Russia Prepares for Madonna Invasion
Madonna in concert in California on May 21
Madonna spent Monday on a secret mission to Moscow, where she is due to perform at Luzhniki Stadium on Tuesday night: She quietly arrived by private plane at an undisclosed location for security reasons, The New York Times reports.
"Our task is to prevent thousands of fans from sweeping into some concrete location, obstructing work at the airport or hotel," Madonna's Russian tour rep Anton G. Atrashkin told the news agency Ria Novosti.
Originally due to hold her concert on Sept. 11, Madonna bowed to critics and delayed the show by one day so as not be disrespectful to the victims of the terror attacks five years ago, the Associated Press reports.
Despite the hush-hush measures over her arrival, word still must have leaked out, says The Times, noting that a few hundred fans shouted Madonna's name as they gathered outside the upscale Ararat Park Hyatt in anticipation of her arrival. By 8:30 p.m., they saw what they'd come for.
"We wanted this for so long," Rustan A. Stydalov, whose long, platinum blond hair resembles Madonna's, told The Times. "The last few weeks have been so nerve-racking."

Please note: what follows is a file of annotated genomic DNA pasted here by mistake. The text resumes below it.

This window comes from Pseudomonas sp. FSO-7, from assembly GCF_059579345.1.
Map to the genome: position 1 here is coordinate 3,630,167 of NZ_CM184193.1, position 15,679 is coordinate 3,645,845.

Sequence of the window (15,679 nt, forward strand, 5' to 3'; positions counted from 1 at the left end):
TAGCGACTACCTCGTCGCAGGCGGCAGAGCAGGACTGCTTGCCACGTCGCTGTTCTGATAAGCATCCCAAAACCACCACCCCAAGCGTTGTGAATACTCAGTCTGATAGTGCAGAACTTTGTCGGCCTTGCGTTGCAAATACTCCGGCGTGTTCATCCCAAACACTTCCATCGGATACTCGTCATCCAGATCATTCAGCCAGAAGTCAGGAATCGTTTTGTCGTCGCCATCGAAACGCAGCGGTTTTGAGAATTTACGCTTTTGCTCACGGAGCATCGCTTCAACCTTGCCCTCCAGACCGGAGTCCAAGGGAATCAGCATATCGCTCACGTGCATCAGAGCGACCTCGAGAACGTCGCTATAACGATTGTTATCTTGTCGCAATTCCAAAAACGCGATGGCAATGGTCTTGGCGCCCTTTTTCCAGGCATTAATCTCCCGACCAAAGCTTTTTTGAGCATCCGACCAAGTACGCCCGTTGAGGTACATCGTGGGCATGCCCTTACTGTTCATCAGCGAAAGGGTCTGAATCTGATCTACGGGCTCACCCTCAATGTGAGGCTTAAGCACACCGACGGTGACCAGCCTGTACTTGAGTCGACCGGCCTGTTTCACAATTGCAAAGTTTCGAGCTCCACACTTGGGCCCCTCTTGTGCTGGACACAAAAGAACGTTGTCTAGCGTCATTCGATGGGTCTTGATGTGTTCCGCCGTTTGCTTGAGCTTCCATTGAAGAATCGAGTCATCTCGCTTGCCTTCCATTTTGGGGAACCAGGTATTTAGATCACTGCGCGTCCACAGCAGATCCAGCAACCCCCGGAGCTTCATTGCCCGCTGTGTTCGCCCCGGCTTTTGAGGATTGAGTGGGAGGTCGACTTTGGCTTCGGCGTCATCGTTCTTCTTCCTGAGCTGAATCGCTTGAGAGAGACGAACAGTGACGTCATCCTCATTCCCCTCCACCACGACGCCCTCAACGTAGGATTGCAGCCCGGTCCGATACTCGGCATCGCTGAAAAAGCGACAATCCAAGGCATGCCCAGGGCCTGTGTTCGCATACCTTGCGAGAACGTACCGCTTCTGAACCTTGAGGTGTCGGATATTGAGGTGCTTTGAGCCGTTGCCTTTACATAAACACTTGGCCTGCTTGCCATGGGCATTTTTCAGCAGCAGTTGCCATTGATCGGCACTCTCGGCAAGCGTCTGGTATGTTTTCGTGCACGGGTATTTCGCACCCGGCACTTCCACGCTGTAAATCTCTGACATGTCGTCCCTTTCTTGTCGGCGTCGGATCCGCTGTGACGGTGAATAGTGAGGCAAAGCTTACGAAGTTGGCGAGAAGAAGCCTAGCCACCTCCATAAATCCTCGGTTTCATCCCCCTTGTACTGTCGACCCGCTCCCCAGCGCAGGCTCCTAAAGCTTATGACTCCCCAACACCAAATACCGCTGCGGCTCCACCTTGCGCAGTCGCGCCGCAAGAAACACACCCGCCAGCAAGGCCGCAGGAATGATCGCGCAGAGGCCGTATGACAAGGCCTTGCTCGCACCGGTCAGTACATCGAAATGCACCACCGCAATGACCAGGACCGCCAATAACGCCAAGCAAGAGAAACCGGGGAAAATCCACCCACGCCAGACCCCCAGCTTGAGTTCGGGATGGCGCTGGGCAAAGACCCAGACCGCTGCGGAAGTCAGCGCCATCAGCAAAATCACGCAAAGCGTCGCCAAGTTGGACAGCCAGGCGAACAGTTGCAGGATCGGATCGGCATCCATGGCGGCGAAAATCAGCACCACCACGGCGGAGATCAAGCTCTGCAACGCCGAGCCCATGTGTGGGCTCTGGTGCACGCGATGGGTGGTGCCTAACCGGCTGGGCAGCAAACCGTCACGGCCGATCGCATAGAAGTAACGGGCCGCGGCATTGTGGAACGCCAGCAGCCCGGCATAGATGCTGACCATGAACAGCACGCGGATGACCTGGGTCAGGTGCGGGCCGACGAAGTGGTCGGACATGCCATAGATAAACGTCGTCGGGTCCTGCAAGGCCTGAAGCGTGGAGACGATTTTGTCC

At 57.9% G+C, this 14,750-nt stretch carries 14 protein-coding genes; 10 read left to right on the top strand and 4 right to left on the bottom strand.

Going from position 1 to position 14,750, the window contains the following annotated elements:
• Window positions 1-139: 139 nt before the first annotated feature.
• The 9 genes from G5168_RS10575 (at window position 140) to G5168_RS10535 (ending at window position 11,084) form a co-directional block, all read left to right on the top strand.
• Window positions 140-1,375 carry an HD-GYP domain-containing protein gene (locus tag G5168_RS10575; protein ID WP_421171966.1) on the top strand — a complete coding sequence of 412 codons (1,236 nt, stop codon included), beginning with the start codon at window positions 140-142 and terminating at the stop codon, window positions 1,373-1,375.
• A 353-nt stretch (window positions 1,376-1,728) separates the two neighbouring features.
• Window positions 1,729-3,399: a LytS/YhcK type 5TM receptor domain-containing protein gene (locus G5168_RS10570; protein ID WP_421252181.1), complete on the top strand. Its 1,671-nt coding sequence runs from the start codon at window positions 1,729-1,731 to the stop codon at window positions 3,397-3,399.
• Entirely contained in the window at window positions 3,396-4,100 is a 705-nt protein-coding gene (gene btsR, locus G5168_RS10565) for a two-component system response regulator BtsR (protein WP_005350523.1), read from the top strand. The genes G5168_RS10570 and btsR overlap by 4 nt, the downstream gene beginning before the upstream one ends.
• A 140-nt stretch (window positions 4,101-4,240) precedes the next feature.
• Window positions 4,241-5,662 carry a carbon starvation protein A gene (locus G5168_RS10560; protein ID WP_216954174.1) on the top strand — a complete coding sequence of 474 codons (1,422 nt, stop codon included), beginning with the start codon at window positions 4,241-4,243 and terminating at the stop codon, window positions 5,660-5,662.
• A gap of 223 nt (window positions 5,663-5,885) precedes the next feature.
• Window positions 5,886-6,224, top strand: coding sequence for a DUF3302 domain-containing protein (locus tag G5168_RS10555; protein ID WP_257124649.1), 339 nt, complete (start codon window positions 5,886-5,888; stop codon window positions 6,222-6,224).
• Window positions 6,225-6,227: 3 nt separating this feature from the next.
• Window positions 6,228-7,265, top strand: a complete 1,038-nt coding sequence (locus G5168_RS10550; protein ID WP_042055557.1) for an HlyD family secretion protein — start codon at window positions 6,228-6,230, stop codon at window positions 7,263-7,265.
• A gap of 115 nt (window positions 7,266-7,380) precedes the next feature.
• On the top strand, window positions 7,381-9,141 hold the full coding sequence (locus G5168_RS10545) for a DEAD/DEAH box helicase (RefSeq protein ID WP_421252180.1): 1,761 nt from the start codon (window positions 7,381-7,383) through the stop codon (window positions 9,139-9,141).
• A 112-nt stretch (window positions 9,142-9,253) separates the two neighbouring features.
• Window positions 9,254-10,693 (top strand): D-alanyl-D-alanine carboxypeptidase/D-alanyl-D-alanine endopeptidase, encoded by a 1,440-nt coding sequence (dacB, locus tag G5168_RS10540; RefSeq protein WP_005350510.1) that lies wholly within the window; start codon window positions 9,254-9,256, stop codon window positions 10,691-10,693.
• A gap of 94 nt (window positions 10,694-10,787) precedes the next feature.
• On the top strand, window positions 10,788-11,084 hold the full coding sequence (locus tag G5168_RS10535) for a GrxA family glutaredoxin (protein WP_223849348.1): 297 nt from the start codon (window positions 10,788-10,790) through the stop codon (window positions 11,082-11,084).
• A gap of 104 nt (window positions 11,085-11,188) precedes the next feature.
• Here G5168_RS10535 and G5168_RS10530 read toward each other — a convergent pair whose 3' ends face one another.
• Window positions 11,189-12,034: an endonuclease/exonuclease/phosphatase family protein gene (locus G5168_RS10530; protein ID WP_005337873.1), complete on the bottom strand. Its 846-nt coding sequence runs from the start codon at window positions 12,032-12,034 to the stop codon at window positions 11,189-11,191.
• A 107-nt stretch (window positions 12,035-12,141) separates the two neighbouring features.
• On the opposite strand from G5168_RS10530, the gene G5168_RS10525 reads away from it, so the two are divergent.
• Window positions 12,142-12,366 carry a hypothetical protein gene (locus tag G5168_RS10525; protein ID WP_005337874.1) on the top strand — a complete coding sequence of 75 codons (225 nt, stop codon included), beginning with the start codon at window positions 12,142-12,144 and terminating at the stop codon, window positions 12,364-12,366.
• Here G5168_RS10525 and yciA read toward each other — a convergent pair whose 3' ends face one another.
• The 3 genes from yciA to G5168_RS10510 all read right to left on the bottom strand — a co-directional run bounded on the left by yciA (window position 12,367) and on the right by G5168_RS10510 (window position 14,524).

At issue in her current "Confessions" tour (which kicked off in Los Angeles May 21 and wraps up with concerts in Osaka and Tokyo next week) is the performance's finale, in which Madonna sings while hanging on a cross. Recently the scene sparked protests in Italy, Germany and the Netherlands, where last week a priest was arrested for phoning in a fake bomb threat, the Associated Press reports.
"This lady has been glorifying human passions with the help of religious symbols for years – crosses, statues and beads," Russian Orthodox Church spokesman Father Vsevolod Chaplin is quoted as saying on the Pravda news Web site. "Now she thinks it is time for her to crucify herself in public. It means the singer is in need of spiritual help."
Madonna has defended the scene, saying, "I don't think Jesus would be mad at me and the message I'm trying to send."
In preparation for Tuesday's show, police have promised stepped-up security measures for the more than 50,000 ticket holders, including airport-style metal detectors and bag inspections. In all, some 7,000 police will be on duty for the concert, including riot police stationed outside the stadium.